I Just Want to Be Happy
- Friday, August 30, 2013
I pressed, “Each of you have demonstrated that what you feel at the moment is more important to you than vows you made. Emotions change. They did before; they can again. What happens then?”
She scowled, “I thought I was in love when I married before. Now I know what love really is and this love will last a lifetime.”
Against the advice of many who cared about her, she divorced her husband and married her paramour. It lasted nearly two years.
Now she is alone. She left a man who loved her, though they had severe problems, for a man who made her feel loved beyond anything she had ever imagined. As happens so often, her fairytale love turned out to be just that, a fairytale. She gave up so much for a short-term elation. If she had decided to get the help she and her first husband needed, she would still be married – happily married once they worked things out - to a man who truly loved her.
Now, she is alone. Her life will never be the same.
A Fact of Life
In the beginning of a relationship, two people tend to be on their best behaviors as they try to make the best impression on each other. They tend to listen more, be more generous and giving, and are more attentive to the other’s wishes. My friend Willard Harley calls it the Mother Teresa phase of a relationship. He says that in this phase each person feels “I want to do what makes you happy and avoid anything that makes you unhappy.”
However, as time passes, we tend to listen less, become less giving, and are more attentive to our own wishes. Willard says we can evolve to what he calls the Attila the Hun phase where each feels, “I want to do what makes me happy and avoid anything that makes me unhappy.”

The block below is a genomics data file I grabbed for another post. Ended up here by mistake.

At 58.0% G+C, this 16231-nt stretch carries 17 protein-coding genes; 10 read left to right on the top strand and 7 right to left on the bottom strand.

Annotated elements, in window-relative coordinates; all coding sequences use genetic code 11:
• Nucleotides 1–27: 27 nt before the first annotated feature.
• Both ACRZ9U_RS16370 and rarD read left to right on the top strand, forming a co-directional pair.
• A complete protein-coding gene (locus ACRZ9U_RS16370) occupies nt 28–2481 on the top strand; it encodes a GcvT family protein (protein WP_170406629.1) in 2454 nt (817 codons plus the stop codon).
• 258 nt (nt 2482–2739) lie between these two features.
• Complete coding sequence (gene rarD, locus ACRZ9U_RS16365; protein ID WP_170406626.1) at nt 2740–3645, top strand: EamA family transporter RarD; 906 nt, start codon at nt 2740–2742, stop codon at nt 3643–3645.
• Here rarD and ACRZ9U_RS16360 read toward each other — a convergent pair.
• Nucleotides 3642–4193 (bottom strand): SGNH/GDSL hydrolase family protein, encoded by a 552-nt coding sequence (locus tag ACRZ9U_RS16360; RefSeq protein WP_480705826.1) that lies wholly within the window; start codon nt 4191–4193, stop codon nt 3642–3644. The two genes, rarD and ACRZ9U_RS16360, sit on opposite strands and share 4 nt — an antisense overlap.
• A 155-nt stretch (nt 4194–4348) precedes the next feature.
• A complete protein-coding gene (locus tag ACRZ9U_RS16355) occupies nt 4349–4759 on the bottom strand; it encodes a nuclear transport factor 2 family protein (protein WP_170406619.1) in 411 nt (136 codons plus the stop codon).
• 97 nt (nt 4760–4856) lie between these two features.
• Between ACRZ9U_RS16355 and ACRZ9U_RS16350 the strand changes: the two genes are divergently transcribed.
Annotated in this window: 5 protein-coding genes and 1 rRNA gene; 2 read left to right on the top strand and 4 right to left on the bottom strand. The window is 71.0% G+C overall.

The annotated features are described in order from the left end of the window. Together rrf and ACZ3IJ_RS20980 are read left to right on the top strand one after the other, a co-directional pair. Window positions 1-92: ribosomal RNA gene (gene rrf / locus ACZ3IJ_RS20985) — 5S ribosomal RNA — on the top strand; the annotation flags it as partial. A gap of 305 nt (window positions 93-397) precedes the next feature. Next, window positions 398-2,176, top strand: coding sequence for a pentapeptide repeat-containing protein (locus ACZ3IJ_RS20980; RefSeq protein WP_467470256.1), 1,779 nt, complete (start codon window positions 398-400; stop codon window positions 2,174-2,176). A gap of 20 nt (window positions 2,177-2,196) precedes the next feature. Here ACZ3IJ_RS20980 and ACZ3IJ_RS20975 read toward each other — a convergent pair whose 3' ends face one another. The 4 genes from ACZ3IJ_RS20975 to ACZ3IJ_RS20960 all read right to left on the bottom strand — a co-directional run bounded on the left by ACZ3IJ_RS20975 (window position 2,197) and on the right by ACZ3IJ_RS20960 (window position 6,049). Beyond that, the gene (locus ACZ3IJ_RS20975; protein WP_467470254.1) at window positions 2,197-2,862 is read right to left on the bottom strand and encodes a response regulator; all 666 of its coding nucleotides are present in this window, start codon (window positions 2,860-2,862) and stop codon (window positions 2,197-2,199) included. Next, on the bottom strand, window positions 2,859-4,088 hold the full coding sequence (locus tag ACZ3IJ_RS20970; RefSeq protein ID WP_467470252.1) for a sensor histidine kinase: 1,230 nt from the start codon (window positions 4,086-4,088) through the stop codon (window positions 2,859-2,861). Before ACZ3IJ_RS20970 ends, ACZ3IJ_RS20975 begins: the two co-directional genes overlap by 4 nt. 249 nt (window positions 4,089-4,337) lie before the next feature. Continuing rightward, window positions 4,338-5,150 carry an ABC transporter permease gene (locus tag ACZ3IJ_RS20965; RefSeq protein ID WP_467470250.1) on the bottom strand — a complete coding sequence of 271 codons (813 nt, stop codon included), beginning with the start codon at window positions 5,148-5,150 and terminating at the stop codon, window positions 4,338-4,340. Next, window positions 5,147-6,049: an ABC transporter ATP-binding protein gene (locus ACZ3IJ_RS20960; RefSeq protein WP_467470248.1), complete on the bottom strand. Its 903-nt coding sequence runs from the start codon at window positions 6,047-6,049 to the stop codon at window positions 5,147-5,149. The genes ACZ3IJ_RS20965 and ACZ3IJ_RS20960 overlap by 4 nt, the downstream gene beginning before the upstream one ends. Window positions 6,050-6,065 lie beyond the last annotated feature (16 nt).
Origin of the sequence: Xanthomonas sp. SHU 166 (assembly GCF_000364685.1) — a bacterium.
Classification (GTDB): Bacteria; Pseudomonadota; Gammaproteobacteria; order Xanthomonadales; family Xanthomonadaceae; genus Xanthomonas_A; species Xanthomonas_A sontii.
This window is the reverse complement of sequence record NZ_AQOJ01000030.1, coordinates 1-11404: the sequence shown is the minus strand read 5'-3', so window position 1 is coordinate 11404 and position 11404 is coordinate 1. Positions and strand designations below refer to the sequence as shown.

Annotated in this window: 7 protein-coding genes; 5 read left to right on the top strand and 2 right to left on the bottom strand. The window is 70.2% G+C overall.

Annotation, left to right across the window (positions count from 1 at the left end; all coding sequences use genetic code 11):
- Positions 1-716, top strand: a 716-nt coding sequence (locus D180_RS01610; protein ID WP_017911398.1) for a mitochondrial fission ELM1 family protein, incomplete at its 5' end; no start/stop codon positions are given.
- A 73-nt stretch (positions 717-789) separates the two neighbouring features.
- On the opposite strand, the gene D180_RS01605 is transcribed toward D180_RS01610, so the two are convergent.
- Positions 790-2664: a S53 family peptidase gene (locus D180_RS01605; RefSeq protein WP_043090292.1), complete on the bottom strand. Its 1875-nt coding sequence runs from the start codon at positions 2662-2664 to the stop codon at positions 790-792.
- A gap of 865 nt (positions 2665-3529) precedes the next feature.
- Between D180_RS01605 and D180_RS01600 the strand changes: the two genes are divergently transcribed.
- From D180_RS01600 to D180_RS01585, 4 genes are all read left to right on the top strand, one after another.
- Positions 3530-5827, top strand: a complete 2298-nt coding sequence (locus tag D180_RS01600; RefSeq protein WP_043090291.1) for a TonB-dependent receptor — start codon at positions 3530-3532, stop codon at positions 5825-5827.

When one relationship goes bad, it is easy to assume that we will find another that will be much better. However, assumptions have a way of leading to disaster. Things do not always work out the way we plan.
Every relationship has its problems. They start with rainbows; they eventually experience thunderstorms. While leaving one person may seem to be a solution to current difficulties, developing a relationship with a new person always leads to its own difficulties. Every relationship – even the birth of a child – carries the potential of pain over time. An advantage to fixing problems in a current relationship is that you know what the problems are. In any new or relatively new relationship, problems will come; however, you do not know what they will be.
Many have realized that the problems they left paled in comparison to the problems they encountered. Working things out with a current spouse minimizes risk of even greater pain lurking over the horizon in a new relationship.
Publication date: August 30, 2013
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